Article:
killer that walks on the water
|[Note Guidelines] Photographer's Note|
|This winter in Poland was long and frosty. For me also full of duties and work. Now the spring is bursting out. Time to go out to the field and look for some objects to photograph. One of the first I found was this water strider. I'm very glad as I managed to take it for the very first time! Early spring is a good time to photograph these insects. Usually they are very fast and get easily startled. But when the water and air temperatures are still low they can be approached much easier.|
Gerris sp. - water strider
There are altogether some 500 species of Gerridae over the world. One of the most prominent is genus Gerris with 11 species in Europe and 8 in Poland. Water striders grow up to some 10 mm in body length. They are predators hunting on the water surface for insects and other small invertebrates. They use their strong forelegs to grasp the prey and then they kill suck the haemolymph with their piercing and sucking mouthparts.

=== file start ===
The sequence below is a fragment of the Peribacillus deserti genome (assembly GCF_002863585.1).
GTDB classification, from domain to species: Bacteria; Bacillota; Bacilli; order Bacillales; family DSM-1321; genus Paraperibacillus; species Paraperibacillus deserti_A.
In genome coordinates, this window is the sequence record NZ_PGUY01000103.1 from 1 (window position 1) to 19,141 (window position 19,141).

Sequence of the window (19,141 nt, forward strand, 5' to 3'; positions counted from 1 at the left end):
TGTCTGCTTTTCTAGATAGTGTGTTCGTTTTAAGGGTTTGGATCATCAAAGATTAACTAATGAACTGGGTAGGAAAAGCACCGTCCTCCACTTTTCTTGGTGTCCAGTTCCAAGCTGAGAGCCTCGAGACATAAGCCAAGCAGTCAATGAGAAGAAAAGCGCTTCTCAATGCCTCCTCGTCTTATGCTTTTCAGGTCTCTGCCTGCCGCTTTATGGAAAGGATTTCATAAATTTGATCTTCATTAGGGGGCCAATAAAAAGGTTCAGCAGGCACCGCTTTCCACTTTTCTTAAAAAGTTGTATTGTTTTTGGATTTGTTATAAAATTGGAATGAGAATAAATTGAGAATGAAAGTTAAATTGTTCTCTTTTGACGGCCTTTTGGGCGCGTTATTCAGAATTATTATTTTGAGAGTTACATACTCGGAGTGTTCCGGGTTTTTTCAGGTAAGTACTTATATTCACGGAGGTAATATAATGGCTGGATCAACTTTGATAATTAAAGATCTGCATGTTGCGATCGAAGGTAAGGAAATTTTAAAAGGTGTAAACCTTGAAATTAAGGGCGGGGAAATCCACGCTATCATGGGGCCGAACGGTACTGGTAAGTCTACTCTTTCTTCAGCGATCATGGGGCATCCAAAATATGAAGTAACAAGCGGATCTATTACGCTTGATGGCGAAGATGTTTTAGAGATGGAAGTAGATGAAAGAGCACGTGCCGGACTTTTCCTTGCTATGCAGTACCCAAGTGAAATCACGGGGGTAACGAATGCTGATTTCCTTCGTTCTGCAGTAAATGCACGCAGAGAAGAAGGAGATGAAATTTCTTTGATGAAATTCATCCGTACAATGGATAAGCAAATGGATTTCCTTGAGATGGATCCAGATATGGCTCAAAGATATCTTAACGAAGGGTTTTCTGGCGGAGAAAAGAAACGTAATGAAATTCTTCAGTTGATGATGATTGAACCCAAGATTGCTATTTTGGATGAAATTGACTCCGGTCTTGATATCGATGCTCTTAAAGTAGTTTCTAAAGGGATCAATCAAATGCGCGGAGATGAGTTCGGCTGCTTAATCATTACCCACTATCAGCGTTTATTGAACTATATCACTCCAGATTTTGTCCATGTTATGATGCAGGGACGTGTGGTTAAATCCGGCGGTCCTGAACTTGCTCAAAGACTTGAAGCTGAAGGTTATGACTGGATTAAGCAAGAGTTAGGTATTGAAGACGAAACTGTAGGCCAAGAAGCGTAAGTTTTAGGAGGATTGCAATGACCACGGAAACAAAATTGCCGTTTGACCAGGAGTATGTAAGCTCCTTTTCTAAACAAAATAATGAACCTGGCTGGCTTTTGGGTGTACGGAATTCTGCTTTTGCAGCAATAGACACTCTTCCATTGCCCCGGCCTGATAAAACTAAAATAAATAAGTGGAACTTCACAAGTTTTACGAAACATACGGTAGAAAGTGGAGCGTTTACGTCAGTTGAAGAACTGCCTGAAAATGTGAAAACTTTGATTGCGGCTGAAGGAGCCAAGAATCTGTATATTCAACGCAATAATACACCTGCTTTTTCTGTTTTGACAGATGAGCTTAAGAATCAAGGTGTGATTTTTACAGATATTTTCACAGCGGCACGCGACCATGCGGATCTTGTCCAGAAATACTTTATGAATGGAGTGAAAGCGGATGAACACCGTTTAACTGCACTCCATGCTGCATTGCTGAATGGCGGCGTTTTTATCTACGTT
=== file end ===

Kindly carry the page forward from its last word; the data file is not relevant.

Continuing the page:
Water striders have the ability to move quickly on the water surface with their hydrophobic (non-wetting) legs. The legs are covered by large numbers of oriented tiny hairs (microsetae) with fine nanogrooves, thanks to which they can rely on surface tension to walk on water surface. On average, a water strider can move 1.5 metre per second by paddling forward with the middle pair of legs while the forelegs and hind legs act as a rudder.
I hope you enjoyed my small presentation. Being a rare guest on TN last years, I very much appreciate you stopping by.
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